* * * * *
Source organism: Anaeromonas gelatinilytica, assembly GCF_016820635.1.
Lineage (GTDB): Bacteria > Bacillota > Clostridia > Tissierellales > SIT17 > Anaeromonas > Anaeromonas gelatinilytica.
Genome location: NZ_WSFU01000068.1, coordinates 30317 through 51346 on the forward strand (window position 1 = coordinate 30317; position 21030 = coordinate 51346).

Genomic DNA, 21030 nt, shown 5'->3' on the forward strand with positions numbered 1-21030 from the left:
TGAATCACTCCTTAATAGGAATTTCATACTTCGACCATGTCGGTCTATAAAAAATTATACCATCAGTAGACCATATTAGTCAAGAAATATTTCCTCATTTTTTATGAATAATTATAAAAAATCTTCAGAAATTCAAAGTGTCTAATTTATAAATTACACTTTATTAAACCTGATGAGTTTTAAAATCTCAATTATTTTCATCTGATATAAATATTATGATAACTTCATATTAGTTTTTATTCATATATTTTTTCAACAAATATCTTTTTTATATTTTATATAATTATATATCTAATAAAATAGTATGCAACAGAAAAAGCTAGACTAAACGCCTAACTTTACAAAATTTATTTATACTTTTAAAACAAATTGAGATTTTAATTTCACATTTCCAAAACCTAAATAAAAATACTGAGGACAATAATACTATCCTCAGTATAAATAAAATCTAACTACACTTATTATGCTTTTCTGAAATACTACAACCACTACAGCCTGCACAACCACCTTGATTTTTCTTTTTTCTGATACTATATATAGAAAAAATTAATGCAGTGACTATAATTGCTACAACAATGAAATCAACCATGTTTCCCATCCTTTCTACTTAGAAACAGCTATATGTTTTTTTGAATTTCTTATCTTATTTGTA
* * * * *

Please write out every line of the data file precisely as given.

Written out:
Source organism: Anaeromonas gelatinilytica, assembly GCF_016820635.1.
Lineage (GTDB): Bacteria > Bacillota > Clostridia > Tissierellales > SIT17 > Anaeromonas > Anaeromonas gelatinilytica.
Genome location: NZ_WSFU01000068.1, coordinates 30317 through 51346 on the forward strand (window position 1 = coordinate 30317; position 21030 = coordinate 51346).

Genomic DNA, 21030 nt, shown 5'->3' on the forward strand with positions numbered 1-21030 from the left:
TGAATCACTCCTTAATAGGAATTTCATACTTCGACCATGTCGGTCTATAAAAAATTATACCATCAGTAGACCATATTAGTCAAGAAATATTTCCTCATTTTTTATGAATAATTATAAAAAATCTTCAGAAATTCAAAGTGTCTAATTTATAAATTACACTTTATTAAACCTGATGAGTTTTAAAATCTCAATTATTTTCATCTGATATAAATATTATGATAACTTCATATTAGTTTTTATTCATATATTTTTTCAACAAATATCTTTTTTATATTTTATATAATTATATATCTAATAAAATAGTATGCAACAGAAAAAGCTAGACTAAACGCCTAACTTTACAAAATTTATTTATACTTTTAAAACAAATTGAGATTTTAATTTCACATTTCCAAAACCTAAATAAAAATACTGAGGACAATAATACTATCCTCAGTATAAATAAAATCTAACTACACTTATTATGCTTTTCTGAAATACTACAACCACTACAGCCTGCACAACCACCTTGATTTTTCTTTTTTCTGATACTATATATAGAAAAAATTAATGCAGTGACTATAATTGCTACAACAATGAAATCAACCATGTTTCCCATCCTTTCTACTTAGAAACAGCTATATGTTTTTTTGAATTTCTTATCTTATTTGTA